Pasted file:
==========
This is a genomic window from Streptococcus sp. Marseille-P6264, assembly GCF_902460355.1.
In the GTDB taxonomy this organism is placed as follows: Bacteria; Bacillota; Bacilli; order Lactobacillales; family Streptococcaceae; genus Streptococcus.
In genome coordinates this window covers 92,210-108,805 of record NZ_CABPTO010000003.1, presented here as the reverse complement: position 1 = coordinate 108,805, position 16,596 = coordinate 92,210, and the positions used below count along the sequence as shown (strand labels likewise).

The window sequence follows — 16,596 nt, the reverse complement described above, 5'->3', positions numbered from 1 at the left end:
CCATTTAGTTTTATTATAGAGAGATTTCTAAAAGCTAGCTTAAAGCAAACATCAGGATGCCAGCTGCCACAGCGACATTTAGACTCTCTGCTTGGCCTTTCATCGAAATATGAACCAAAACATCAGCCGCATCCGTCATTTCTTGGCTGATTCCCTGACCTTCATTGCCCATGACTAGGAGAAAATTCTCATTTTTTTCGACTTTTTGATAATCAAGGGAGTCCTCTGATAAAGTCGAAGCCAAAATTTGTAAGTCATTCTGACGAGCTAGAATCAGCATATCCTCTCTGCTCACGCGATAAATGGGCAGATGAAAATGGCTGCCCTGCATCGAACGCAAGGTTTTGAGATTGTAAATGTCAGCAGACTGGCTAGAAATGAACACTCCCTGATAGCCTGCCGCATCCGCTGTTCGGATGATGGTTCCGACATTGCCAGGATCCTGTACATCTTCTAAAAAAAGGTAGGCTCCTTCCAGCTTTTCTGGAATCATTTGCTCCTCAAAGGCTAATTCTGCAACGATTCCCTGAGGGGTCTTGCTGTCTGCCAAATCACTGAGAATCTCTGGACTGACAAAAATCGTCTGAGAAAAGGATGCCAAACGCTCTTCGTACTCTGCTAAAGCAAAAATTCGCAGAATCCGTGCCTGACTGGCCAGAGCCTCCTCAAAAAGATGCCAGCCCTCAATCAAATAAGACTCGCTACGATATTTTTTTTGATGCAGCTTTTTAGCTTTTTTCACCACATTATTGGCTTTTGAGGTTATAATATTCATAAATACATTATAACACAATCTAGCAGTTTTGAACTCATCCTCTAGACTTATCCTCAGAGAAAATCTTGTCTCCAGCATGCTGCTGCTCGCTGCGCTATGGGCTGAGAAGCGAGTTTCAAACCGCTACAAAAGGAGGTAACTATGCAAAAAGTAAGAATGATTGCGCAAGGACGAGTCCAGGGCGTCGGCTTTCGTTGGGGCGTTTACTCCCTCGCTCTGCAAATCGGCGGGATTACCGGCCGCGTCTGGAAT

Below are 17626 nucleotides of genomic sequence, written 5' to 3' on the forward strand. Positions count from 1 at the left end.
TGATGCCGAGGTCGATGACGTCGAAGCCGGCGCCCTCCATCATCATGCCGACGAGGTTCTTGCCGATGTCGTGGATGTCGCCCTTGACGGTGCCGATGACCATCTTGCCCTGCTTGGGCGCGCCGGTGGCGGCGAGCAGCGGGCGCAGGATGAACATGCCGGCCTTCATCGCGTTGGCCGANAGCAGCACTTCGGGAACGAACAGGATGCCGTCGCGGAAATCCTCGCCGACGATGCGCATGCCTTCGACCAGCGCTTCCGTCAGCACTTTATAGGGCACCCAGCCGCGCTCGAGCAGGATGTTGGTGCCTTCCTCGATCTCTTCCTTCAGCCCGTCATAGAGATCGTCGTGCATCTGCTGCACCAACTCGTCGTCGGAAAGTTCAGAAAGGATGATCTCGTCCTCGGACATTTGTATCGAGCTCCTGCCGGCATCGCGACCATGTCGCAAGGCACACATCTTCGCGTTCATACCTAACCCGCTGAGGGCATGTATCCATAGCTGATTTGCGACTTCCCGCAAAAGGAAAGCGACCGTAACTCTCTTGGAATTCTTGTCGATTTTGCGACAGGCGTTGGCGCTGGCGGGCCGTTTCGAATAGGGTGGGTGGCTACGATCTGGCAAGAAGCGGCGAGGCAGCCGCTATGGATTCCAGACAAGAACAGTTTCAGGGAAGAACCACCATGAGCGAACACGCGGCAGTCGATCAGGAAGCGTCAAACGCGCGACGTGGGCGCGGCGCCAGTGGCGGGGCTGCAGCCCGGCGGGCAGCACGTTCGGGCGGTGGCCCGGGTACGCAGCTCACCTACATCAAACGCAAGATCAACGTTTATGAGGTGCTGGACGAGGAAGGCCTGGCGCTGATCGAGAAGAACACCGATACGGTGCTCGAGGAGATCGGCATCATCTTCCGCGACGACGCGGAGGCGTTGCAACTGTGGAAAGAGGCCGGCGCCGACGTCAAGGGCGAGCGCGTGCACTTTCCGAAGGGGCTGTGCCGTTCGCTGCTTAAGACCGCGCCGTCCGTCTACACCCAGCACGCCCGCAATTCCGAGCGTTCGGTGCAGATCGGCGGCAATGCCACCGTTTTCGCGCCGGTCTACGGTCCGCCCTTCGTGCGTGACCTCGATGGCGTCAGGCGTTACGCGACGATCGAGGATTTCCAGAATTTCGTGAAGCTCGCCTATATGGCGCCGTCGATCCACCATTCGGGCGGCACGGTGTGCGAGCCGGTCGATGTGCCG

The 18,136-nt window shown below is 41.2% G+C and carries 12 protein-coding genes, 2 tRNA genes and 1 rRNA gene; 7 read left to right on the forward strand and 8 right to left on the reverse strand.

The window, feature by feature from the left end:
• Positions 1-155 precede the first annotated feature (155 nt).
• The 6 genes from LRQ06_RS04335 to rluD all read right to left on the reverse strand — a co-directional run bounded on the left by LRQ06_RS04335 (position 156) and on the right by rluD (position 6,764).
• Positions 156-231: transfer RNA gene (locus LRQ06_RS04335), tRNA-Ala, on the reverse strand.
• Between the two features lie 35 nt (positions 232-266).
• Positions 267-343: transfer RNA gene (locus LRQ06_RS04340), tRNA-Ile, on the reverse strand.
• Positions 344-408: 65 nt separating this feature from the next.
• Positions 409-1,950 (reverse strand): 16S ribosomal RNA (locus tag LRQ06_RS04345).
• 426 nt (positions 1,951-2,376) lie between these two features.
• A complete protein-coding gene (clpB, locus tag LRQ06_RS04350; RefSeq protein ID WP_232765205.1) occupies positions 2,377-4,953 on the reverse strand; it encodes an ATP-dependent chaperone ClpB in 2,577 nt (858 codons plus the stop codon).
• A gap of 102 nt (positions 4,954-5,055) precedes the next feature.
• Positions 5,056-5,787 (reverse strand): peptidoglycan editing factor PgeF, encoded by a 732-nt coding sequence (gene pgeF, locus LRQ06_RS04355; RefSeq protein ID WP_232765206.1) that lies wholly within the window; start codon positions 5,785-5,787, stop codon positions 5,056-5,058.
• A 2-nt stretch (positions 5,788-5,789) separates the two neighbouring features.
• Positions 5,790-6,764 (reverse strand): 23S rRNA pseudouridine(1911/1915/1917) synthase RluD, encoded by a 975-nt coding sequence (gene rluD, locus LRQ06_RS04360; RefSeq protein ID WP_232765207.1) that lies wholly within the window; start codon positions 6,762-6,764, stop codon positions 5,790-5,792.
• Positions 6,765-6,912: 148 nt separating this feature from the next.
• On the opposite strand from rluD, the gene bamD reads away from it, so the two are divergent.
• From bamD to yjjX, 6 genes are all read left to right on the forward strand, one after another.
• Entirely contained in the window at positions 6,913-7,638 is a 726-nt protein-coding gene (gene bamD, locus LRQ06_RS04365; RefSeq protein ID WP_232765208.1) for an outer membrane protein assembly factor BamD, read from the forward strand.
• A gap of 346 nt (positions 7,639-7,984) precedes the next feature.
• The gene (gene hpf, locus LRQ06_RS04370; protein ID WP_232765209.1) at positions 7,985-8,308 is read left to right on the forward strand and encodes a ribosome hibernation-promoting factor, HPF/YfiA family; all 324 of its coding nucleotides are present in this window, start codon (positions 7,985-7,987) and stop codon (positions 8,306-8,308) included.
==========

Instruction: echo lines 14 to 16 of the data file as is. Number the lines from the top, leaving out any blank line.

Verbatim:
• Positions 267-343: transfer RNA gene (locus LRQ06_RS04340), tRNA-Ile, on the reverse strand.
• Positions 344-408: 65 nt separating this feature from the next.
• Positions 409-1,950 (reverse strand): 16S ribosomal RNA (locus tag LRQ06_RS04345).